Paul Leuthe

Lining up accessories refrigerator row-style worked for a lot of years. But 2008 isn’t one of them, said Peter Foerst, a salesman with over a decade of experience. Foerst works the show floor each day at Mrs. G TV and Appliance, a robust independent retailer located on Rt. 1 in New Jersey, close to the affluent Princeton market. He’s adept at charming both deep and shallow-pocketed customers. But the higher the price point of a particular product, he said, the easier it is for his charms to fall flat. “You can talk ‘til you’re blue in the face about a $15,000 refrigerator with

“[Premium products] have to stand apart. We need to separate ourselves from refrigerator row. It’s akin to automitive dealers. A Toyota and Lexus are positioned differently. We want to work with folks and make sure each store reflects this and brings our brands to life.” -Paul Leuthe, Corporate Marketing Manager for SubZero Wolf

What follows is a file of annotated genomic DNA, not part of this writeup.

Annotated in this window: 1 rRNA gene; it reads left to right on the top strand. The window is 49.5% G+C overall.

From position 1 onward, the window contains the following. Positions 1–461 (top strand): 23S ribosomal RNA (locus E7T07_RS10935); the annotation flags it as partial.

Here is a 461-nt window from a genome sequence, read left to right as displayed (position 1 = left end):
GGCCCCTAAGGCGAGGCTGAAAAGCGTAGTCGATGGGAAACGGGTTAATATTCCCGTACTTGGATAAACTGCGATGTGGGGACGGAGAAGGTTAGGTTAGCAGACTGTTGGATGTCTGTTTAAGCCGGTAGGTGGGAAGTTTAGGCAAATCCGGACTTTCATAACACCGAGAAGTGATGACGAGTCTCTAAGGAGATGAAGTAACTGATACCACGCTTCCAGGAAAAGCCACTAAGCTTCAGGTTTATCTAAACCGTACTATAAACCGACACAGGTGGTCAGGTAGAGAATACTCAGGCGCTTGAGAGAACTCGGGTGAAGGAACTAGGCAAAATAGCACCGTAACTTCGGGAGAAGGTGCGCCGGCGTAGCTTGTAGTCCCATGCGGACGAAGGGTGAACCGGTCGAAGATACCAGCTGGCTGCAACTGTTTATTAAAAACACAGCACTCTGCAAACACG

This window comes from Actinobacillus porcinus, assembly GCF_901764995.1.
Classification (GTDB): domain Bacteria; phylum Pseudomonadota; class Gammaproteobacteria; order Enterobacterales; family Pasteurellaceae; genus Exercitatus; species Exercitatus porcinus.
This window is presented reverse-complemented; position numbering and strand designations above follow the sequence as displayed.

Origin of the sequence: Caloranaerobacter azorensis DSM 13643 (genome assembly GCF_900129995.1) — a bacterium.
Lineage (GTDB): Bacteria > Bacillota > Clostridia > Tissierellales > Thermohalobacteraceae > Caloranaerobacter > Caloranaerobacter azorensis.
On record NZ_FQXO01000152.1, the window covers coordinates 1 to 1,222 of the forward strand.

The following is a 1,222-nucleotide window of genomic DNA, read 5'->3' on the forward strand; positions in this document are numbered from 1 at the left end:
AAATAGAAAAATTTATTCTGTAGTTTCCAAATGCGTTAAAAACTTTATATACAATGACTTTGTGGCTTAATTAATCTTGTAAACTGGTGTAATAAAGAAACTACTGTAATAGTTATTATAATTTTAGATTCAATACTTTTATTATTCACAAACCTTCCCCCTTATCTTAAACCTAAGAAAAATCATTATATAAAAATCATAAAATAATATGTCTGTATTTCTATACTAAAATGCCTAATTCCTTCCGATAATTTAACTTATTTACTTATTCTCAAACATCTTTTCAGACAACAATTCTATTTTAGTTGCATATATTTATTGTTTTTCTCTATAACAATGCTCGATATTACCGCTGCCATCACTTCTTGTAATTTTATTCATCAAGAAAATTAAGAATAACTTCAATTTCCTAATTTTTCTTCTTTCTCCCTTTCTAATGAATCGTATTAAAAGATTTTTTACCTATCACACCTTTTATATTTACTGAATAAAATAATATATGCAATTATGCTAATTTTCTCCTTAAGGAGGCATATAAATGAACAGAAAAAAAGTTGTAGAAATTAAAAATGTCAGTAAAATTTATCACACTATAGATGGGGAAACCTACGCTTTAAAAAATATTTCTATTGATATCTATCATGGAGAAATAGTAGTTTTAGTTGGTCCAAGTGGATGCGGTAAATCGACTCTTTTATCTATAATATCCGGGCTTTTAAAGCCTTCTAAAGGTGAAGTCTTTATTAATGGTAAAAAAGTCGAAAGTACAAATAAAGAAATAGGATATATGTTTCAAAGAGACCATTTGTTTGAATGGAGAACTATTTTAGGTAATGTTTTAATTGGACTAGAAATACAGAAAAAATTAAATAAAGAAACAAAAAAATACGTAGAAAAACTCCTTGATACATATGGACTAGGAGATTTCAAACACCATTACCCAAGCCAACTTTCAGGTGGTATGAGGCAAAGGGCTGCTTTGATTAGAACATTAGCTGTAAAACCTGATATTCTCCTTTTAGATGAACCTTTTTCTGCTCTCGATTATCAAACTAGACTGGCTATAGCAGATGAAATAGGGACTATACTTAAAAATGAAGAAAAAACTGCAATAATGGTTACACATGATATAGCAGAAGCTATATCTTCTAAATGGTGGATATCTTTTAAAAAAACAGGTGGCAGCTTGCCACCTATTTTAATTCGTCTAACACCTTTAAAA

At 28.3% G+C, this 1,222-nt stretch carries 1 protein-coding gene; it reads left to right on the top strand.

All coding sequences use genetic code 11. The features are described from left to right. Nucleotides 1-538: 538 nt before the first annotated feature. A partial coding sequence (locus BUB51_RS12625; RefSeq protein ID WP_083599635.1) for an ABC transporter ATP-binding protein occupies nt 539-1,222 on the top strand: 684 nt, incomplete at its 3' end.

By Elizabeth Brent The kitchen of the '90s is the hub of the home. "Open plan" in design, the kitchen is now the gathering place for all. It's functional, yet fun, able to accommodate chefs of all ages, sizes and tastes. "People are enjoying the process of baking and cooking and want to be around other people in the house,"said Dave Becker, vice president of product management at Viking. "Kitchens now have more of a social atmosphere." The kitchen has to look like you cook. The traditional 30-inch range is making way for 36-inch and 48-inch commercial ranges. The 36-inch ranges now come with extra burners, too.

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